Groff, Dale. The Craft of the Cocktail: Everything You Need to Know to Be a Master Bartender, with 500 Recipes New York: Clarkson Potter, 2002.
Miller, Anistatia R. and Jared M. Brown. Shaken Not Stirred: A Celebration of the Martini. New York: HarperCollins, 1997.
Regan, Gary. The Joy of Mixology: Including the History of Mixed Drinks; Compleat Instruction on the Methodology of the Cocktailian Bartender; A Thorough Explication of the Theory of Mixed Drinks; A Compleat Glossary Including All Categories of Spirits and Liqueurs; A Veritable Baedeker of the Bartender's Tools and Glassware; Prescriptions for Garnish Preparation; Recipes for the Preparation of, and Discussion on, the History and Makeup of All Manner of Popular Cocktails, Martinis, Highballs, Snapers, Sours, International Sours, New Orleans Sours, Sparkling Sours, Milanese Drinks, French-Italian Cocktails, Julups, and Many Other Recently Created Cocktailian Masterpieces; Various Charts and Tables; and a Bit of Attitude. New York: Clarkson Potter, 2003.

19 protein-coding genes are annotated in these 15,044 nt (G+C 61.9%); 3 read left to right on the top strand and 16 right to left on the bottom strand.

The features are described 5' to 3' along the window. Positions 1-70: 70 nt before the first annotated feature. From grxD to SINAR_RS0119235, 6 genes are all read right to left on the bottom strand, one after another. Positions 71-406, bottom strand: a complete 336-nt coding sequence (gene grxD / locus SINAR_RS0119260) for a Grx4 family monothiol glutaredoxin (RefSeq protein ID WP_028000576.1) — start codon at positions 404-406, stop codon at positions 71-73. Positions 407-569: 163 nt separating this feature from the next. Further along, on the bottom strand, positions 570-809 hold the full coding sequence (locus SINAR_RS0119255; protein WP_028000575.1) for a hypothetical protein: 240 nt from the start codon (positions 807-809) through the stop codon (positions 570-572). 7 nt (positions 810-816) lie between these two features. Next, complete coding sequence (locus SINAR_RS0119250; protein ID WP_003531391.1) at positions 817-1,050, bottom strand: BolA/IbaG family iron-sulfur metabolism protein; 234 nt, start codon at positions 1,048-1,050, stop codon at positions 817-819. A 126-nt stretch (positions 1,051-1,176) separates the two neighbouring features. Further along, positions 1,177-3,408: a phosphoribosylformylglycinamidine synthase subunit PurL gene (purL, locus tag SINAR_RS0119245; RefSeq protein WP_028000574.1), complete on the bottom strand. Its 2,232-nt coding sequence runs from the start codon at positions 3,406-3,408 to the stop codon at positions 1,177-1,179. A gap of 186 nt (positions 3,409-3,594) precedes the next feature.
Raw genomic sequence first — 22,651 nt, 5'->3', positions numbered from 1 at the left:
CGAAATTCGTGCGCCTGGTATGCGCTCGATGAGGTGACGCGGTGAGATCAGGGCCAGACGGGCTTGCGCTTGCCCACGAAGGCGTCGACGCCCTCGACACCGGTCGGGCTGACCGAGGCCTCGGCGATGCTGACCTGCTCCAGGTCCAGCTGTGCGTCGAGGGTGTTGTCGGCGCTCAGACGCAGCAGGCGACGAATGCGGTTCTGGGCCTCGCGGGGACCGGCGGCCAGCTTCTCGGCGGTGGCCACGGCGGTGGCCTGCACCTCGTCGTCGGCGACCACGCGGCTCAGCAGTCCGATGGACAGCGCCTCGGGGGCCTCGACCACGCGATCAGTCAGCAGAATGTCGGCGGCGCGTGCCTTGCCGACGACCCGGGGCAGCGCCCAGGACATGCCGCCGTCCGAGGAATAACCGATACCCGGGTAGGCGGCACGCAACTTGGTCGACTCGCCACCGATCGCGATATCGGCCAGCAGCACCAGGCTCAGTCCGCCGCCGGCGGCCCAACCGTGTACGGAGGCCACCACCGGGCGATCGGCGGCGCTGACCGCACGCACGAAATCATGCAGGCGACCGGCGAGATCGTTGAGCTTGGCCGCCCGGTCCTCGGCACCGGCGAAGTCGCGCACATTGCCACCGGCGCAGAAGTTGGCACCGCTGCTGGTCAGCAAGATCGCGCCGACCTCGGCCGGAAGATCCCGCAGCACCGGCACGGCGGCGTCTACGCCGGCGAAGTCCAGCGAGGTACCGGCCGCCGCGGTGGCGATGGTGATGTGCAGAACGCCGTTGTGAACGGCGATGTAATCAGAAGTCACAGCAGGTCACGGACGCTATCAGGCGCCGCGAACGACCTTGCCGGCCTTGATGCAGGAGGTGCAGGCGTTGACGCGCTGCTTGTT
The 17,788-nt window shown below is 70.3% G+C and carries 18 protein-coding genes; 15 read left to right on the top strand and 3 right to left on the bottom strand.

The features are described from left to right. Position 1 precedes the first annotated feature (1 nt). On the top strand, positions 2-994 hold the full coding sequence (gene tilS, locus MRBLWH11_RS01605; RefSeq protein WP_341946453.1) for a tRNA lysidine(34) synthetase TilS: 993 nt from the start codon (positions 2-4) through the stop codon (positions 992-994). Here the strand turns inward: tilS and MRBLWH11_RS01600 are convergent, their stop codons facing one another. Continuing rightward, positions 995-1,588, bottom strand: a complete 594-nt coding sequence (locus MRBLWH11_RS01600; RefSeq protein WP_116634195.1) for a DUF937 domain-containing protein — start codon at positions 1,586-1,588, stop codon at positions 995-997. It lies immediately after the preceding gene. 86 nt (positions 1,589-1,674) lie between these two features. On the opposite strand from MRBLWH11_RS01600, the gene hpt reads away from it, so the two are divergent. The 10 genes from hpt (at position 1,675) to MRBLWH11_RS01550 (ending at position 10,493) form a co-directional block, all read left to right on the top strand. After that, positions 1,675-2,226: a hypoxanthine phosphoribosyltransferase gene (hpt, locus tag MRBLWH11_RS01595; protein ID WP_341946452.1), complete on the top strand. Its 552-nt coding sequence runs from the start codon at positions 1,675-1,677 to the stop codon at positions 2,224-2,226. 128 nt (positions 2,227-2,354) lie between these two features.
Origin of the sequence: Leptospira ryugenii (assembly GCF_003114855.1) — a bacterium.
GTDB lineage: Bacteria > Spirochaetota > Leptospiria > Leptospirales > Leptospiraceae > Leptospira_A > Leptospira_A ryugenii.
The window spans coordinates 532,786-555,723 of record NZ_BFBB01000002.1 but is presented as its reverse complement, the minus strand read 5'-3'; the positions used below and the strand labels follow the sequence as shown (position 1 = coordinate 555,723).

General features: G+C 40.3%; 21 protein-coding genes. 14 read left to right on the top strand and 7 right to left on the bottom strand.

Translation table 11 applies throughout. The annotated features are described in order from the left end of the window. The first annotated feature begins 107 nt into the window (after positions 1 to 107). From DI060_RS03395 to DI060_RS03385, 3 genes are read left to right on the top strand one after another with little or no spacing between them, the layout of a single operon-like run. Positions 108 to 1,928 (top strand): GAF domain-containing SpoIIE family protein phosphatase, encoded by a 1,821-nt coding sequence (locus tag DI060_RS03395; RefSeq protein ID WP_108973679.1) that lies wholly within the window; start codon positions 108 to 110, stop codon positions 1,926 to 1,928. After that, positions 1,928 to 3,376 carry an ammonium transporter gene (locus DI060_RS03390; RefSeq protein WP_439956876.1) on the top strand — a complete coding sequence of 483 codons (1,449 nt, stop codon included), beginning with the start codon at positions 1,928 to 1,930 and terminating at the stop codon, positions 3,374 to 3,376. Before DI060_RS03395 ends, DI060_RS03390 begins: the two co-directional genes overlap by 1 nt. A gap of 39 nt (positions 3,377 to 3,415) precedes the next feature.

Tastings: The Beverage Tasting Institute. Eds. Laverick, Charles, and Marc Dornan. 25 May 2004. <http://tastings.com>.